Bert: Reading things like this makes me wish I was back out there with you. Don’t get me wrong, I’m glad every day for being home safe, but that’s just the sort of thing I’d have done – picking up a mangy dog.

Fred: I think it would’ve helped too, having a dog about. As long as he ain’t a German spy, eh Walt?

Walter: I hadn’t thought of that. I’ll get Reg to question him! Good to hear from you both. It ain’t the same out here without you. Especially as CSM. I see some of the younger lads in the battalion getting to be good pals and it always puts me in mind of us three.

To see footage of German messenger dogs in WWI, visit

5th September 1918

Rose: I’m starting to see things the way you do, Walter – this war is far from over, even if you boys have taken back all the ground we lost earlier this year. And to think we’re heading into our fifth winter! Perhaps it will just drag on until none of us can remember life before it. I hardly do now. Living at the women’s lodging house in London and working quietly in the local infirmary seems a world away…  We’ve had a tide of wounded coming to us here and the trains never come to take them away quick enough. Not only that, but news of our push forward seems to make relatives at home more keen to write to me for news of their sick and dying boys. They each deserve a kind and thoughtful reply – I know my letters are read and reread and likely put on mantelpieces – but, God knows, I’m too busy to take the time for them all.

Walter: I know how you feel, sis. Chin up though – you’re doing a grand job.

Jamie: The thought of a fifth winter of war is hellish enough from a warm room here in Scotland – you must be absolutely dreading it in a tent out there. But don’t lose heart, Rosie, and don’t wear yourself out. Even a firecracker like you has to take a break sometimes.

To read letters home from a First World War nurse, visit

3rd September 1918

Walter: The company attacked at 05:30 this morning. All fairly sure of ourselves after running into no resistance over the last few days. Stupid. I was further back with the Company Commander but it turned out a pocket of remaining Germans was hidden around a camouflaged machine gun nest and took the leading section by surprise. Our poor lads had nowhere to run. We’re just starting to regroup now, but the latest word is we’ve lost 13 killed and 26 wounded. Can’t stop to write more – I've got to get them evacuated. Taking them to a German Advanced Dressing Station as that’s the nearest one – out here they treat anyone, the same way Rose has Germans in her CCS. Could do without it bloody raining though.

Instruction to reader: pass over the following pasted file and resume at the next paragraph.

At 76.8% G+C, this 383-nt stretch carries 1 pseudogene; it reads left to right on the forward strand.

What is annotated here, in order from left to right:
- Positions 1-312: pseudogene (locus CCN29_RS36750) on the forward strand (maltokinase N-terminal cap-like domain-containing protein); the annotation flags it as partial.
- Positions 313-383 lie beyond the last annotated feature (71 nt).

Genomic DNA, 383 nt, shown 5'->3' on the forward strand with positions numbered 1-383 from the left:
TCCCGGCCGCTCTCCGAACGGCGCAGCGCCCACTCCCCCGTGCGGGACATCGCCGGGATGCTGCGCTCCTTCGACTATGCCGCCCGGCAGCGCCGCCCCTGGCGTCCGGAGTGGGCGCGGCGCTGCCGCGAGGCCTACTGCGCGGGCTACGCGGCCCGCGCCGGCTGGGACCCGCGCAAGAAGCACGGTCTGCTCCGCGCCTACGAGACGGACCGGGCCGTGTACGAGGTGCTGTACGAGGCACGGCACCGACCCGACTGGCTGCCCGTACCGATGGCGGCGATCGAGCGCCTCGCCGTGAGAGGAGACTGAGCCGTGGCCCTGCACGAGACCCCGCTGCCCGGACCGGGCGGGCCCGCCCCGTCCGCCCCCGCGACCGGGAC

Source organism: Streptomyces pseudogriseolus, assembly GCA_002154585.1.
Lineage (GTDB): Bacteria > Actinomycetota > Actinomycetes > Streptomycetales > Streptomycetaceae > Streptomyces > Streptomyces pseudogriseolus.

Lily: Oh Walt, thank God you made it through again. I wish the Germans would just give up and say they’re beaten. It makes no sense to keep fighting when the papers all say they’re on their last legs.

Walter: They’re not beaten though, Lil. Today just goes to show you. After all, we had our backs to the wall in the spring and we fought back – now they’re doing there same. So I wouldn’t count on the war being over any time soon, much as I can’t wait to come home and see you.

To read a first-hand account of an Allied soldier’s attack on a machine gun nest, visit

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Now available as a Paperback and on Kindle
Walter Carter
WW1 Soldier's Tale